Native American (Hopi Pueblo)
about 1901–04
Potter Nampeyo (Sand Snake) (Hopi Pueblo, Hano (Tewa Village), First Mesa, 1860–1942)

Object Place: Hopi-Tewa, Hano, First Mesa, Southwest, United States


Overall: 8.3 cm (3 1/4 in.) Diam.(Overall): 21.6 cm (8 1/2 in.)

Accession Number


Medium or Technique

Earthenware with slip paint

On View

Native North America Gallery (Gallery LG34)





Shallow, rounded, white-slipped bowl with pieced lug pinched out of body just below rim. Inner painting framed by sequence of bands (narrow, wide, narrow). “C” shape follows the encircling bands and terminates in short spiral with two tear-drop shapes appended. The “C” is crosscut five times repeating the band sequence. A split triangle with scallops points to inside center of “C” from which hang three long bars (red, spotted, red) ending in black triangular points. Bars separated by two red triangles. Three sets of three delicately painted slashes on rim.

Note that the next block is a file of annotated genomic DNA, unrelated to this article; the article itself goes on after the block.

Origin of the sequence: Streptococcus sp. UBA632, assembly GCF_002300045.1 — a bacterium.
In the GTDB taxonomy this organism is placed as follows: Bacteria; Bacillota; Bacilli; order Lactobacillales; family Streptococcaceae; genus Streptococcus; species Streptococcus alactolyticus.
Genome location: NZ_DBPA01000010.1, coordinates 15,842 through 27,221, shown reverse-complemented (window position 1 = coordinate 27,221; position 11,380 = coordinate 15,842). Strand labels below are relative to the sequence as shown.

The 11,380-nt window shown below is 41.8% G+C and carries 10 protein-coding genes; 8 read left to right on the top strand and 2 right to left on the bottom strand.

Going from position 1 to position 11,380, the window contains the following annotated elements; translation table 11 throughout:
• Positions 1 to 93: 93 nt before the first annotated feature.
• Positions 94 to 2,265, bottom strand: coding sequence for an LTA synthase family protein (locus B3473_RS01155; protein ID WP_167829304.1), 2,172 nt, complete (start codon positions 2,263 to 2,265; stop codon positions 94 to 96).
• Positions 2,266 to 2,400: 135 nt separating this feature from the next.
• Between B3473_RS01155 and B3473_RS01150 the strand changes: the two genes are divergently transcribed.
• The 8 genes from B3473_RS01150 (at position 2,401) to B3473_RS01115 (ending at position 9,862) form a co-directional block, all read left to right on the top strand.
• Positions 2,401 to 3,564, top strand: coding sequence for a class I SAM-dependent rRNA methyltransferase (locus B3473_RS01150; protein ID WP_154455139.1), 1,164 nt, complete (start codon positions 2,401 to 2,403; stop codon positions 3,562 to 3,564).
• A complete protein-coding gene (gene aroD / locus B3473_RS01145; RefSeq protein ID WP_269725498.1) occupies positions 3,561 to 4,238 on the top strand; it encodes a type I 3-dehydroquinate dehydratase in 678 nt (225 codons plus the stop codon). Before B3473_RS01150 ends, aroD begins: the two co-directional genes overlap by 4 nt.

Originally purchased by Walter Tennyson Swingle, who worked with the Department of Agriculture until 1922. Swingle's son found it in the attic of his East coast home in a box marked "Nampeyo." Purchased by Andrea Fisher Fine Pottery, Santa Fe, New Mexico. Purchased by the Museum in 1995.

Credit Line

Gift of Independence Investment Associates, Inc.